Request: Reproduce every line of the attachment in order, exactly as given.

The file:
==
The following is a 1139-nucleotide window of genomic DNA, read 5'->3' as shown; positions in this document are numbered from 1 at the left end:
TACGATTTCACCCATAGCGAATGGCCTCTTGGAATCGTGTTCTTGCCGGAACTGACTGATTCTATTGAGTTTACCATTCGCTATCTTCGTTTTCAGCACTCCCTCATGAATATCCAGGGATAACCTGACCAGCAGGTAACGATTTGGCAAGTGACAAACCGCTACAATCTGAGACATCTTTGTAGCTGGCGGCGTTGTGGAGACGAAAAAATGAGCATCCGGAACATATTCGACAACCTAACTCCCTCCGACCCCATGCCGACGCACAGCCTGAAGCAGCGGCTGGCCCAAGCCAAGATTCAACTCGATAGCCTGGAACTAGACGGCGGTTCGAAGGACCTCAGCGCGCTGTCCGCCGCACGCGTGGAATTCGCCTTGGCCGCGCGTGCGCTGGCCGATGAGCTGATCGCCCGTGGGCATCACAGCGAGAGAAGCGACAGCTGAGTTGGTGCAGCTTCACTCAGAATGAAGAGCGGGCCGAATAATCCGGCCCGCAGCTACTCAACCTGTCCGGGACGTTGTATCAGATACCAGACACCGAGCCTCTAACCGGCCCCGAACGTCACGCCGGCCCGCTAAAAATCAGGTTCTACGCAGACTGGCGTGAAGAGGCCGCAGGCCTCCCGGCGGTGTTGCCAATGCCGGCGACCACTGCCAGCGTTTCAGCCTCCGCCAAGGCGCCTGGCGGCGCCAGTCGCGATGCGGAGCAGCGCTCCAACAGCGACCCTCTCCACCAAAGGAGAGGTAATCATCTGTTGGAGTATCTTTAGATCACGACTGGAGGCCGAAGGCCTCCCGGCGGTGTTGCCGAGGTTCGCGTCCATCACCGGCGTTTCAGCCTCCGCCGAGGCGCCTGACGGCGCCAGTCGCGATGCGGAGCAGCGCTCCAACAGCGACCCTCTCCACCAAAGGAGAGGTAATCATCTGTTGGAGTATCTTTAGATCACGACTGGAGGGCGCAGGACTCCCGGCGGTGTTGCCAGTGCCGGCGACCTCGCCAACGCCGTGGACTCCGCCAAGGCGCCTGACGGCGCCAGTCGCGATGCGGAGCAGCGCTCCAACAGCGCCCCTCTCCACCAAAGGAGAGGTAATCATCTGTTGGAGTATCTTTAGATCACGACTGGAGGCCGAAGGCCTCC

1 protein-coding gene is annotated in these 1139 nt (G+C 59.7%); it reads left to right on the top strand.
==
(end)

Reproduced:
The following is a 1139-nucleotide window of genomic DNA, read 5'->3' as shown; positions in this document are numbered from 1 at the left end:
TACGATTTCACCCATAGCGAATGGCCTCTTGGAATCGTGTTCTTGCCGGAACTGACTGATTCTATTGAGTTTACCATTCGCTATCTTCGTTTTCAGCACTCCCTCATGAATATCCAGGGATAACCTGACCAGCAGGTAACGATTTGGCAAGTGACAAACCGCTACAATCTGAGACATCTTTGTAGCTGGCGGCGTTGTGGAGACGAAAAAATGAGCATCCGGAACATATTCGACAACCTAACTCCCTCCGACCCCATGCCGACGCACAGCCTGAAGCAGCGGCTGGCCCAAGCCAAGATTCAACTCGATAGCCTGGAACTAGACGGCGGTTCGAAGGACCTCAGCGCGCTGTCCGCCGCACGCGTGGAATTCGCCTTGGCCGCGCGTGCGCTGGCCGATGAGCTGATCGCCCGTGGGCATCACAGCGAGAGAAGCGACAGCTGAGTTGGTGCAGCTTCACTCAGAATGAAGAGCGGGCCGAATAATCCGGCCCGCAGCTACTCAACCTGTCCGGGACGTTGTATCAGATACCAGACACCGAGCCTCTAACCGGCCCCGAACGTCACGCCGGCCCGCTAAAAATCAGGTTCTACGCAGACTGGCGTGAAGAGGCCGCAGGCCTCCCGGCGGTGTTGCCAATGCCGGCGACCACTGCCAGCGTTTCAGCCTCCGCCAAGGCGCCTGGCGGCGCCAGTCGCGATGCGGAGCAGCGCTCCAACAGCGACCCTCTCCACCAAAGGAGAGGTAATCATCTGTTGGAGTATCTTTAGATCACGACTGGAGGCCGAAGGCCTCCCGGCGGTGTTGCCGAGGTTCGCGTCCATCACCGGCGTTTCAGCCTCCGCCGAGGCGCCTGACGGCGCCAGTCGCGATGCGGAGCAGCGCTCCAACAGCGACCCTCTCCACCAAAGGAGAGGTAATCATCTGTTGGAGTATCTTTAGATCACGACTGGAGGGCGCAGGACTCCCGGCGGTGTTGCCAGTGCCGGCGACCTCGCCAACGCCGTGGACTCCGCCAAGGCGCCTGACGGCGCCAGTCGCGATGCGGAGCAGCGCTCCAACAGCGCCCCTCTCCACCAAAGGAGAGGTAATCATCTGTTGGAGTATCTTTAGATCACGACTGGAGGCCGAAGGCCTCC

1 protein-coding gene is annotated in these 1139 nt (G+C 59.7%); it reads left to right on the top strand.